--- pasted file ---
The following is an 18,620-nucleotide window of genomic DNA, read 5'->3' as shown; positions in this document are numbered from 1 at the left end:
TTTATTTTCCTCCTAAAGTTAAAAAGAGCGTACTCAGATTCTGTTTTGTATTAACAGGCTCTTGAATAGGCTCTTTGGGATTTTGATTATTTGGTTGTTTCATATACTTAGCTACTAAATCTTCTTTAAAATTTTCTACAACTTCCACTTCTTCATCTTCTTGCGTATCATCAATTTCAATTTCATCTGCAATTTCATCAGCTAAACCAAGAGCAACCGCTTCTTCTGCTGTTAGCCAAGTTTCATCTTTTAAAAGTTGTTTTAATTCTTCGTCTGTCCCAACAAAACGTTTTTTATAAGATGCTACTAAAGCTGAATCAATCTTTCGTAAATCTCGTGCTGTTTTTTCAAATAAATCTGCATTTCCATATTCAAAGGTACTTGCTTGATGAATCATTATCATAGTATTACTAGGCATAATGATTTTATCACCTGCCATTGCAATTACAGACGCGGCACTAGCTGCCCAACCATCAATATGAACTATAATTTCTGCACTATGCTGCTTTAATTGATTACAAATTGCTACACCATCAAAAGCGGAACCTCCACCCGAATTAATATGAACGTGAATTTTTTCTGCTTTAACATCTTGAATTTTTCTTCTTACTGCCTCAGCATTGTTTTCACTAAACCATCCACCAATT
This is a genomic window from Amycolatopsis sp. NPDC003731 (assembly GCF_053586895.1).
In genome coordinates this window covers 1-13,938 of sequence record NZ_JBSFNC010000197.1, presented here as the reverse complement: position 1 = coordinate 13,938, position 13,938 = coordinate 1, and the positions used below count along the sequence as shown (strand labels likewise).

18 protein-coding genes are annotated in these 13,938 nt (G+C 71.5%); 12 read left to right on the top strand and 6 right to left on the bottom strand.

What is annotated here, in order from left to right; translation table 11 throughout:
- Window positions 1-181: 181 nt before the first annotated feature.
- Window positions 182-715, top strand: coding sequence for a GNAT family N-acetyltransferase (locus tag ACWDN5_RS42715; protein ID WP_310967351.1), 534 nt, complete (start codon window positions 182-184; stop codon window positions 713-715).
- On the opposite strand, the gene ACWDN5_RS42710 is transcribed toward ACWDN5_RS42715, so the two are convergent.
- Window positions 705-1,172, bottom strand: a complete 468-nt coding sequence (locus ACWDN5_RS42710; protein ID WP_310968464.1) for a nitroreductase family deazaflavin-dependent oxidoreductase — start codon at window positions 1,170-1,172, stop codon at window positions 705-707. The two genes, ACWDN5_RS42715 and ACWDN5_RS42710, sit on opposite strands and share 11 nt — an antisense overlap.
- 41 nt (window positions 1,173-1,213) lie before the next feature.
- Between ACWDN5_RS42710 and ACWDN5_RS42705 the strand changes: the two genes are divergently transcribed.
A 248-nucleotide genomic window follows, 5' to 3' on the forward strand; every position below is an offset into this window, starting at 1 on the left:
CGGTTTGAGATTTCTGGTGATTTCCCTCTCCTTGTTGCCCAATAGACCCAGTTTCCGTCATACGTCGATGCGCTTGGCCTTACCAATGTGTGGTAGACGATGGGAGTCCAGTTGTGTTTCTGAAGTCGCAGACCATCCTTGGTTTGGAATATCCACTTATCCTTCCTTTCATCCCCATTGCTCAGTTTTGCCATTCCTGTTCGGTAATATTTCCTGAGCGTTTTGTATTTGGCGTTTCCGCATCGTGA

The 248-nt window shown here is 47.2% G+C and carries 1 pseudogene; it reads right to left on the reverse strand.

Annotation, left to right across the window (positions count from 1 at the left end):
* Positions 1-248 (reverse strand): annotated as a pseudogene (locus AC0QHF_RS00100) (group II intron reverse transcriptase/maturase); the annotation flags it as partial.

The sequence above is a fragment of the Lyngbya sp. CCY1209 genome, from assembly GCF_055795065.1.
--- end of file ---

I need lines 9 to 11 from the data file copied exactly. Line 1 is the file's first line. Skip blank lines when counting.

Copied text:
- On the opposite strand, the gene ACWDN5_RS42710 is transcribed toward ACWDN5_RS42715, so the two are convergent.
- Window positions 705-1,172, bottom strand: a complete 468-nt coding sequence (locus ACWDN5_RS42710; protein ID WP_310968464.1) for a nitroreductase family deazaflavin-dependent oxidoreductase — start codon at window positions 1,170-1,172, stop codon at window positions 705-707. The two genes, ACWDN5_RS42715 and ACWDN5_RS42710, sit on opposite strands and share 11 nt — an antisense overlap.
- 41 nt (window positions 1,173-1,213) lie before the next feature.